I am fortunate enough to have Eric Mire as my producer, who heads up his own five piece band made up of some really talented musicians: Maurice Cotton (keys/bass), Terence Pettigrew (drums), Brad Bloom (sax,reeds), and Don Bradshaw (congas/aux. percussion). And it just came about that the band would act similar to something like the Funk Brothers, the infamous band that made Detroit’s Motown sound. And since we all vibe as friends and also respect one another’s artistry, it was only natural that we would all play together. So the band is featured on several tracks on "Strawberry Cadillac", and most of my live shows are conducted with the Eric Mire Band behind me.

Your lyrics are full of messages, and at the same time very personal... what do you want to say to your listeners?

I would like to tell my listeners that the world is wide, and that although their individual struggles may seem personal, everyone has issues, drama, and problems. I want my listeners to feel a greater connection to the world, and to know that they are not alone with their problems. And I would like that knowledge to give them strength to continue on.

What about “sick of these men trying to tell me I’m a ho” in "Rain"?

Ahhh yes… The famous question. It’s funny that people come up to me in the clubs singing that chorus. But yeah, it’s a line that is very important, especially considering the music that is on the radio these days. To me that line is empowering for women who love Hip Hop and have to deal with the degradation of women in songs. My hope is that it will impact other emcees to think differently about how they speak of women in their music. And that it will also give women the strength to stand up for themselves and demand more respect from Hip Hop culture in general.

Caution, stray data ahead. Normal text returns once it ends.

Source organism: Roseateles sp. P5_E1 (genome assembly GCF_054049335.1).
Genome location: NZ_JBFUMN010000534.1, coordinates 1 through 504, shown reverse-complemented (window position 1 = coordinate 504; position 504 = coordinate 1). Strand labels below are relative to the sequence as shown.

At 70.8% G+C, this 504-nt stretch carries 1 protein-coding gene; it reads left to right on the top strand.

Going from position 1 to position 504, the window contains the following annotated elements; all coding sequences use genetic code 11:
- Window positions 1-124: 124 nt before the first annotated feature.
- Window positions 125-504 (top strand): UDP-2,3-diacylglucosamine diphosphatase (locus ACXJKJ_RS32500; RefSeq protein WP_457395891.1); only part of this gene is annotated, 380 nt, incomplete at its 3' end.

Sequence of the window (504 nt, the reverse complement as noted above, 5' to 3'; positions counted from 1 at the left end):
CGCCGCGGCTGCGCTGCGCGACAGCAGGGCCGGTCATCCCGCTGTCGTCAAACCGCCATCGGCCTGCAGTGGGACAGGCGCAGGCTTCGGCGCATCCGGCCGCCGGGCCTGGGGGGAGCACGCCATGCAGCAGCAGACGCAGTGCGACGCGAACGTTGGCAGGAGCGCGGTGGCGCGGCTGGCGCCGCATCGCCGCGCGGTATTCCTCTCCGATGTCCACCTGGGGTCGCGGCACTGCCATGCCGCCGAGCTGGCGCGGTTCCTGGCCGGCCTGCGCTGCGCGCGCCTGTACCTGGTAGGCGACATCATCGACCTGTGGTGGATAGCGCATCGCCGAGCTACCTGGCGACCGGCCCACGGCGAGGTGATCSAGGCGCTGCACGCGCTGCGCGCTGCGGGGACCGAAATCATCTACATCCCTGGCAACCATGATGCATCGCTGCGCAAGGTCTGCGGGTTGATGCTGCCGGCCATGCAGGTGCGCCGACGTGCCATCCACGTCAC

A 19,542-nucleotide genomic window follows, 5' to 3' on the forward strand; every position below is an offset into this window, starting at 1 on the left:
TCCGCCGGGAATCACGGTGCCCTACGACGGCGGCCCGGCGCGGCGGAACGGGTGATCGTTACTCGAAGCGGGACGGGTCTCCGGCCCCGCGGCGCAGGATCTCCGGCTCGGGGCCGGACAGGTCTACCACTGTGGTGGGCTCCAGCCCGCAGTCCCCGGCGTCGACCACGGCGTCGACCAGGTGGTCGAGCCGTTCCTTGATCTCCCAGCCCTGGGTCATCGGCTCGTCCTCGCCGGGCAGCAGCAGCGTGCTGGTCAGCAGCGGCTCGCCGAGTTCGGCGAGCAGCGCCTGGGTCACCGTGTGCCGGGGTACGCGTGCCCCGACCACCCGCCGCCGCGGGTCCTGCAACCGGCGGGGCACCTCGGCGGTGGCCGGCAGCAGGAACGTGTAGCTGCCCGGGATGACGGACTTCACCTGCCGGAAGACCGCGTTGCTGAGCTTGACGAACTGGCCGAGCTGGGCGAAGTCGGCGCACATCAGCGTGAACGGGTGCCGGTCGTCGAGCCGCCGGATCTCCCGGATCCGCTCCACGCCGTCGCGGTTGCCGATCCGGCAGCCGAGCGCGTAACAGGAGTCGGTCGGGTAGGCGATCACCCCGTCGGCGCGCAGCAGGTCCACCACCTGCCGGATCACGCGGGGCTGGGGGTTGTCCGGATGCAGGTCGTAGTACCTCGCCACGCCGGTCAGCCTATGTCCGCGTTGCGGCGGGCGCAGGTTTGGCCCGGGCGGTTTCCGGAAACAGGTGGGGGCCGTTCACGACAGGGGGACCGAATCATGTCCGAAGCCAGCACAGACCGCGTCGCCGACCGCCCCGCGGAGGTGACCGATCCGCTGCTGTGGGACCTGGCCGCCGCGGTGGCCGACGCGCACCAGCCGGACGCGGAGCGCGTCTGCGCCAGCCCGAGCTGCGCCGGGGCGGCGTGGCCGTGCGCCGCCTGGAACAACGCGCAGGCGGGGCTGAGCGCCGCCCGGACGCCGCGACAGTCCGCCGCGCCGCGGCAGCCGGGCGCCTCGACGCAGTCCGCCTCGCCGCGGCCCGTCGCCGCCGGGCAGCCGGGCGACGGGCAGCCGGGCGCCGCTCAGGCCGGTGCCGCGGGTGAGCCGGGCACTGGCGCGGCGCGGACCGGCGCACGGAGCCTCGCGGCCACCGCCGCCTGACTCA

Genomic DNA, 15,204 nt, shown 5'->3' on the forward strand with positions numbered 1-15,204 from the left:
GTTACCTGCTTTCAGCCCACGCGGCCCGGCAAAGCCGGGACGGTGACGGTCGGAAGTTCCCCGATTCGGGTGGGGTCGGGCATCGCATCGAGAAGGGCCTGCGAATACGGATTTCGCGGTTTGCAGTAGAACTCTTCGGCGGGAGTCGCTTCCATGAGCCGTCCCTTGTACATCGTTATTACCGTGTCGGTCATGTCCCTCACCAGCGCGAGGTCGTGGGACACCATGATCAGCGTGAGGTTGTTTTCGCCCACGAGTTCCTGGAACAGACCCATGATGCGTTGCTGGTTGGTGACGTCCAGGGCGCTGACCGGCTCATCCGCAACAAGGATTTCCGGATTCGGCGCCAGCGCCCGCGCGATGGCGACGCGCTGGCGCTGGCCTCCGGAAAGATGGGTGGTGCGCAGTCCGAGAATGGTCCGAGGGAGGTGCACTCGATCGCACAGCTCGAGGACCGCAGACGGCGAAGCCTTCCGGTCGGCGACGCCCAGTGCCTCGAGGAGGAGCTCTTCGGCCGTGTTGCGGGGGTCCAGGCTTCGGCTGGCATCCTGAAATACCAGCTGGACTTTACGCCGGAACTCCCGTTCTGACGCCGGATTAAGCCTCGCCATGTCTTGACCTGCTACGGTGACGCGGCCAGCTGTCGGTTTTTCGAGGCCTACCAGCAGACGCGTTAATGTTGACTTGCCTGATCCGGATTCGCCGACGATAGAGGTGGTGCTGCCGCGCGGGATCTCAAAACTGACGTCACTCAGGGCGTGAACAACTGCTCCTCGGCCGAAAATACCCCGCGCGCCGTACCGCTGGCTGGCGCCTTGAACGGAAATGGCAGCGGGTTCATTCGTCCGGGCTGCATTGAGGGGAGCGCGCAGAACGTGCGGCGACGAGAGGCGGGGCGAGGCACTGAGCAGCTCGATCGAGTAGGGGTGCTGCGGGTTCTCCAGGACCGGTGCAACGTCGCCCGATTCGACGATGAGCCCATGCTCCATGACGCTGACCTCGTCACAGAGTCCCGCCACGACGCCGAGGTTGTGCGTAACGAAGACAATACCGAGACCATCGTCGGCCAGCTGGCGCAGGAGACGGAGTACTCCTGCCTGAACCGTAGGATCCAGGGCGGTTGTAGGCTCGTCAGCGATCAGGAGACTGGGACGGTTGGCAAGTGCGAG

"Rue Lafayette”... have you been to Paris?

Yeah, I went to Paris for like a week back in 2004. I stayed in this hostel called The Peace & Love Hostel, which was located on Rue Lafayette, hence, the song title. I fell in love with the city immediately and for years I've been like I need to get back to France. Culturally, artistically it's just a beautiful place to live. The architecture of the city is gorgeous, the history in it's buildings and structures like Notre Dame, the Louvre, the Eiffel Tower is breathtaking. Even their subway decorative designs are beautiful. The pace of life also seemed so much different than that of the U.S. Here in the states everything is fast and large; our food, our cars, our careers, and in Paris it wasn’t like that at all. I’m drawn to that aspect of life.

Somebody wrote "Czarnik's conscious Hip Hop is reminiscent of the acid jazz sound of artists like Guru and US3 ... of the early 1990s". Do you agree?

I think it’s a reasonable comparison being that “Strawberry Cadillac” is heavily comprised with live instrumentation, samples, and break beats. However, it’s hard for me to judge what my sound is “reminiscent of” because I’m the one making it. I rely upon other people to tell me what the sound is. I know that myself and the musicians on the album are heavily influenced by jazz, r&b, folk, gospel, and classical music. So, I’m not surprised by that comparison. It’s actually an exciting comparison for me.

What do you think about the state of Hip Hop right now?

I am trying to remain positive about the current state of Hip Hop. Mos Def once said, “Don’t ask where Hip Hop is going, ask where you’re going.” And in that case, I think Hip Hop i - Anattitude Magazine

"Melissa Czarnik - Strawberry Cadillac"

Strawberry Cadillac (Hyperdrive Motivator) Poetry slams and rap battles: The former led to the latter for Milwaukee’s Melissa Czarnik. A listen to her Strawberry Cadillac debut makes it clear how that evolution came about. Though alt-soul ladies such as Lauryn Hill and Jill Scott are easy enough to hear as influences, so are Ani DiFranco (complex, feminist folk) and Edith Piaf (torchy cabaret).

Czarnik’s participation in AmeriCorps and community activism informs her rhymes, but her political views leave room for the vulnerability of doubt. Her musicality is inclusive enough to envelop folk, jazz and pop sensibilities in loops and live instrumentation amid her hip-hop beatbox arsenal. Czarnik may not be out to set the world ablaze as a female counterpart to Eminem, but she’ll fire up listeners to grab notebooks and microphones and set their observations to sounds not beholden to any commercial R&B radio format.